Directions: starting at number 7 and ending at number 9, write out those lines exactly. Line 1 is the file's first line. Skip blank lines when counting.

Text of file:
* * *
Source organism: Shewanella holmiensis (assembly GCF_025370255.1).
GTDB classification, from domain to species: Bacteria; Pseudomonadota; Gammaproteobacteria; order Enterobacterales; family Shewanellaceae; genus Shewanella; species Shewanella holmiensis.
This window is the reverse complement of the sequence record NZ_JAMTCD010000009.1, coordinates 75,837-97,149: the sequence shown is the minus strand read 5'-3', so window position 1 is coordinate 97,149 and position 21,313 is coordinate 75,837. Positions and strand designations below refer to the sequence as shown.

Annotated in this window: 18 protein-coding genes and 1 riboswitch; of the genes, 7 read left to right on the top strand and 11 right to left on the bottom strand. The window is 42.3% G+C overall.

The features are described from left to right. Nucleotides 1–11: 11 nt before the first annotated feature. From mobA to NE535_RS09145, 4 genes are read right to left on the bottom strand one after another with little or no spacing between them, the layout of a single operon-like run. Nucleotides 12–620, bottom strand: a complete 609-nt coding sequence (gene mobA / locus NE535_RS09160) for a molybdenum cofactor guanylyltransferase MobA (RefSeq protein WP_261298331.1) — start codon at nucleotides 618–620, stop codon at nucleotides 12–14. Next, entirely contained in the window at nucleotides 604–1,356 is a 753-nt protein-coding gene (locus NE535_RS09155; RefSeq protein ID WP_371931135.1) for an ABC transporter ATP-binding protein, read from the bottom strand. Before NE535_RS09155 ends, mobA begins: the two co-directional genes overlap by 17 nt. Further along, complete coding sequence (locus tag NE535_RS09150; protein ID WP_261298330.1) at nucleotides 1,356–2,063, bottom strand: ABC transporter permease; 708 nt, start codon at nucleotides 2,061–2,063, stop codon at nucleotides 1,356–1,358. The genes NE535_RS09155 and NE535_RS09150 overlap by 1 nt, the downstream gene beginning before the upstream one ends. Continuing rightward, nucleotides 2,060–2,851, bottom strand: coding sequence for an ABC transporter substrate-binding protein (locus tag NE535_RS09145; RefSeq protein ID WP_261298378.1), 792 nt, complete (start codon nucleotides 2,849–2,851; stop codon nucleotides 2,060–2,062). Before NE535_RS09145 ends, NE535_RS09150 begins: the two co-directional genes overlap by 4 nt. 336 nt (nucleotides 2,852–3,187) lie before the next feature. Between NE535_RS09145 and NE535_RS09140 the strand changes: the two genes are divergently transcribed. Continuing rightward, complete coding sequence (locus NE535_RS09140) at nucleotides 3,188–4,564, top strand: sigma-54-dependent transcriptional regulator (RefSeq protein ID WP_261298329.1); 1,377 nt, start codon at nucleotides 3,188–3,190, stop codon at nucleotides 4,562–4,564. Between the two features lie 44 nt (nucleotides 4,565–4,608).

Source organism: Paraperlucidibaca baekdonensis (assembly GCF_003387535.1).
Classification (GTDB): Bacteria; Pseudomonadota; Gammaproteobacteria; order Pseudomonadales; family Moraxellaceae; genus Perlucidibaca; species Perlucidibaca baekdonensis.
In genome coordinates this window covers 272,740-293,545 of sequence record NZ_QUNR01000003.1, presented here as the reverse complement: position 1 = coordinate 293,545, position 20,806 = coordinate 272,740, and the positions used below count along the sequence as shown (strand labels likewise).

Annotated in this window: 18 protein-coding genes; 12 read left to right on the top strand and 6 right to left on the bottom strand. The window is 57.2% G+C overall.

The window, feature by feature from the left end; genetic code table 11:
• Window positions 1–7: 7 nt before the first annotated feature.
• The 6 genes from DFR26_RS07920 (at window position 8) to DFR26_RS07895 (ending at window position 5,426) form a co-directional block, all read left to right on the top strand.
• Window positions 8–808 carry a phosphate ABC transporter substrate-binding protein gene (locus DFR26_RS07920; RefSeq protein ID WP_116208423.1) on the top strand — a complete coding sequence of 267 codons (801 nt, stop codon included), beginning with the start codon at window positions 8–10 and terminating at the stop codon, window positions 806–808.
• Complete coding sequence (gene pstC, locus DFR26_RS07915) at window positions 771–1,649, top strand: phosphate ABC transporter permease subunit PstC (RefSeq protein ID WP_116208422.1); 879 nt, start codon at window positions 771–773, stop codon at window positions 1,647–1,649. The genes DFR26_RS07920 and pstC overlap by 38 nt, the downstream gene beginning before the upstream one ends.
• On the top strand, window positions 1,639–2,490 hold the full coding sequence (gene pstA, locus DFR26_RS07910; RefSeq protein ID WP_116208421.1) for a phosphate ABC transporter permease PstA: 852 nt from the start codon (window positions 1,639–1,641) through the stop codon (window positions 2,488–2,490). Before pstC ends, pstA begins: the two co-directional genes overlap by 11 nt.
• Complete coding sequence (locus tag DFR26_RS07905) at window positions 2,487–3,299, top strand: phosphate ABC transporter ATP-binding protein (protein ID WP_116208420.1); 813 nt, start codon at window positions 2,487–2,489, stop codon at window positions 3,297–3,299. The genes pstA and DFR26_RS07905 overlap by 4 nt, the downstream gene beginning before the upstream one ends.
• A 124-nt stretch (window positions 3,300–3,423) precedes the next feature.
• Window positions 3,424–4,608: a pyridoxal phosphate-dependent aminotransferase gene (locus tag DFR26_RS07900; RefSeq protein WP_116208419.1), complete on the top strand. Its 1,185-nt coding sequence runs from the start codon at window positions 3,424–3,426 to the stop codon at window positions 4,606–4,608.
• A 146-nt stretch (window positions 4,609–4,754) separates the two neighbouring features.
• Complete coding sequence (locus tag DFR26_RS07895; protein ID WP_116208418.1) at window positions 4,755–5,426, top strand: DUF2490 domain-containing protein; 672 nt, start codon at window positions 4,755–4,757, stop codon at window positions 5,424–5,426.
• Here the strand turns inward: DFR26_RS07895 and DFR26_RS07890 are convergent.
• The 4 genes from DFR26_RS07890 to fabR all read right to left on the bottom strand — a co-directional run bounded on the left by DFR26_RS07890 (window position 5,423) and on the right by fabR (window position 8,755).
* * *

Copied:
Classification (GTDB): Bacteria; Pseudomonadota; Gammaproteobacteria; order Pseudomonadales; family Moraxellaceae; genus Perlucidibaca; species Perlucidibaca baekdonensis.
In genome coordinates this window covers 272,740-293,545 of sequence record NZ_QUNR01000003.1, presented here as the reverse complement: position 1 = coordinate 293,545, position 20,806 = coordinate 272,740, and the positions used below count along the sequence as shown (strand labels likewise).

Annotated in this window: 18 protein-coding genes; 12 read left to right on the top strand and 6 right to left on the bottom strand. The window is 57.2% G+C overall.